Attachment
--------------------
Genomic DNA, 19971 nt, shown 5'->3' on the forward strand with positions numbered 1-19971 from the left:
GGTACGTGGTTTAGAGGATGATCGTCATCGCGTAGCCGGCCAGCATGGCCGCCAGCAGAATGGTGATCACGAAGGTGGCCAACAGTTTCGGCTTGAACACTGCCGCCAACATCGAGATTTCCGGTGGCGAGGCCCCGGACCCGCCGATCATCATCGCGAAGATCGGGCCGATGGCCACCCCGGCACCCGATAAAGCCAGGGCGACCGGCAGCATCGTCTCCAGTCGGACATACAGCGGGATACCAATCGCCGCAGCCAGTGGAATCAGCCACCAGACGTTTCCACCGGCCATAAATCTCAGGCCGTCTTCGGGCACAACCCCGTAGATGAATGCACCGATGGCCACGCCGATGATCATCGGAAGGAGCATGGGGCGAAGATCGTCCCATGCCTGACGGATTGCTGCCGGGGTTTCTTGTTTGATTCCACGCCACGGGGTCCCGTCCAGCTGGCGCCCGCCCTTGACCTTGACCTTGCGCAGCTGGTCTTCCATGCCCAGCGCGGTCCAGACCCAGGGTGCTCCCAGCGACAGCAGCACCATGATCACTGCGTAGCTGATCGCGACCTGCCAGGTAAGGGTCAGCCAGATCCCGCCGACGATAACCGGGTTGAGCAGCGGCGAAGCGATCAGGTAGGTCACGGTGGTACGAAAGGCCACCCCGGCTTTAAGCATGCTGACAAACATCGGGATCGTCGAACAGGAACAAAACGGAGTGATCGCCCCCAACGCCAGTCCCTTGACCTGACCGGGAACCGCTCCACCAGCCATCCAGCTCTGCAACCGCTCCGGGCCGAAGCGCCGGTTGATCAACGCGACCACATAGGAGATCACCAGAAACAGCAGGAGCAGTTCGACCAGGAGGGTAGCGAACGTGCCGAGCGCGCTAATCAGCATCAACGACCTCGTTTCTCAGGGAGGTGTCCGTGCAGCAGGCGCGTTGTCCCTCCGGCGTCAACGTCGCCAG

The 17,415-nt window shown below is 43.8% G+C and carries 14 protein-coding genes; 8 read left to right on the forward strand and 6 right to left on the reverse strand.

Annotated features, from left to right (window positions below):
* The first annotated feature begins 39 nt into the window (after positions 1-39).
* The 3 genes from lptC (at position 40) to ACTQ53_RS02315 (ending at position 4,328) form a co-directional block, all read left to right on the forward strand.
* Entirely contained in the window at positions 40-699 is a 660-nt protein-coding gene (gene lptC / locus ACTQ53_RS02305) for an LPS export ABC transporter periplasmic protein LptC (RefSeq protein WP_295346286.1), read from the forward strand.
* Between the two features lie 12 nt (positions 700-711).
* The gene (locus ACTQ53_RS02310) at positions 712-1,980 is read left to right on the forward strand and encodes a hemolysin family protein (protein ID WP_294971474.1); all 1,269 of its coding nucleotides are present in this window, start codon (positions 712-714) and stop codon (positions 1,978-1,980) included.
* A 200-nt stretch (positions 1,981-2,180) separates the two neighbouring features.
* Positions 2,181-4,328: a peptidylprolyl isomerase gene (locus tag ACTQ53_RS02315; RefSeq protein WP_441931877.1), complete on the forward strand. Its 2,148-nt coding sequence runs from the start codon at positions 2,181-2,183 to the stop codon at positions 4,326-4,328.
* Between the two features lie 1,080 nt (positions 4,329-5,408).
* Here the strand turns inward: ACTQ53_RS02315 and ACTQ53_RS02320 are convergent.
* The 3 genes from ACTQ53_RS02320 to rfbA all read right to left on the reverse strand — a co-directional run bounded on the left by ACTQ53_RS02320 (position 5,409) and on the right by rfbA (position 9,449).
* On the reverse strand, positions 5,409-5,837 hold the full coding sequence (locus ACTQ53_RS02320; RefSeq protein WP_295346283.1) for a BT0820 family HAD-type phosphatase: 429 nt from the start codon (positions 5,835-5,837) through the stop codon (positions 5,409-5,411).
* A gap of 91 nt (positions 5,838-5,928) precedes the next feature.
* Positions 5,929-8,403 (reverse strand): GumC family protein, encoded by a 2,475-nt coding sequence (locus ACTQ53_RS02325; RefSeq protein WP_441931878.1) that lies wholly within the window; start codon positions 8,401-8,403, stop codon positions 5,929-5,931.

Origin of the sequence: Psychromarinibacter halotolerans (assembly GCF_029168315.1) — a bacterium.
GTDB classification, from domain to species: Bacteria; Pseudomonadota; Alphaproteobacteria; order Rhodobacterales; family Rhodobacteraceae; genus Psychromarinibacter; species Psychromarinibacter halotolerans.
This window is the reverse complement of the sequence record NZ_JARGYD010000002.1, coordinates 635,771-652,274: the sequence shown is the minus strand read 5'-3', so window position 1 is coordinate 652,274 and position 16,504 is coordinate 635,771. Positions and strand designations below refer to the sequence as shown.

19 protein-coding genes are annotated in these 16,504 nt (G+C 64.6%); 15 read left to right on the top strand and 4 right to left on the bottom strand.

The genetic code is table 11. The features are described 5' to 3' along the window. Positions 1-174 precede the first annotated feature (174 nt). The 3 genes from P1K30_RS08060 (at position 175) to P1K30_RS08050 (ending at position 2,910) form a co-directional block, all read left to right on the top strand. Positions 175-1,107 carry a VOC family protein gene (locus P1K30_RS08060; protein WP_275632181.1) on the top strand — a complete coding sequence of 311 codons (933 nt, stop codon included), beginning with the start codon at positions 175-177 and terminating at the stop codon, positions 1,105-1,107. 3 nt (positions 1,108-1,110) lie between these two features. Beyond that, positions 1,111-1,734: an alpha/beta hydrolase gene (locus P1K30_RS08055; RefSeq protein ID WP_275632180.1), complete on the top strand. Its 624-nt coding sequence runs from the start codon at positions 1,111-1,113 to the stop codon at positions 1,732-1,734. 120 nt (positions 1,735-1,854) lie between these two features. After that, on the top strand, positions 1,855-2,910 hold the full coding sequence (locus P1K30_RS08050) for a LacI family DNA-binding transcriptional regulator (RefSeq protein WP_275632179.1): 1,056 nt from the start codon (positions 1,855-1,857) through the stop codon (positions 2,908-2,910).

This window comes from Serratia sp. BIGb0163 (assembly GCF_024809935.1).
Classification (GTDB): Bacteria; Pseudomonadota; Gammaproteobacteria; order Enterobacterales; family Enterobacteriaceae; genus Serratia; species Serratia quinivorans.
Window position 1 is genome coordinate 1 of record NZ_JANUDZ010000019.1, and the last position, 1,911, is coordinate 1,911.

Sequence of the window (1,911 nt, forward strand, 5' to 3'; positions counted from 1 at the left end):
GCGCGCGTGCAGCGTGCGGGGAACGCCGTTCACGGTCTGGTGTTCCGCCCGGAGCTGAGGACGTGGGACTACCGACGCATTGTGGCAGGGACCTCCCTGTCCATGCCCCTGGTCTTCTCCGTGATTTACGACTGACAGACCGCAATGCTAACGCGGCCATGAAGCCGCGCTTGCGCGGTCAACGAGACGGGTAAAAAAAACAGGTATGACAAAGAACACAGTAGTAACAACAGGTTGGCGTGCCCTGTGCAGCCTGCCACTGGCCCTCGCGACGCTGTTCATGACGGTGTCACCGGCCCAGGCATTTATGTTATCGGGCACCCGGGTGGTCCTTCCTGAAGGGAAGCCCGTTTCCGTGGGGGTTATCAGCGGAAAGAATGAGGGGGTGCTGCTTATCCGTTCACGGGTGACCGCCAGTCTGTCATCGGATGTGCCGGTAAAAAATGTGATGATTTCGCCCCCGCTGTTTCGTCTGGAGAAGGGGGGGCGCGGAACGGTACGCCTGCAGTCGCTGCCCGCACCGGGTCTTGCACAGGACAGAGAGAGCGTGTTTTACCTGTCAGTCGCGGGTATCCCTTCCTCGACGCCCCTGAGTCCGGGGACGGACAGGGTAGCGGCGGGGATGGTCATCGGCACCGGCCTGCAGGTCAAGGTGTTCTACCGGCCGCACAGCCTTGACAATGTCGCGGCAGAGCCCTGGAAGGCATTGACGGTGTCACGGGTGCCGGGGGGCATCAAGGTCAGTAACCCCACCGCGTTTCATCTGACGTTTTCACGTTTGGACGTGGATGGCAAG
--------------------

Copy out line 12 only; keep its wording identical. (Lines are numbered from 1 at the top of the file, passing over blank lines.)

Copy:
* Between the two features lie 1,080 nt (positions 4,329-5,408).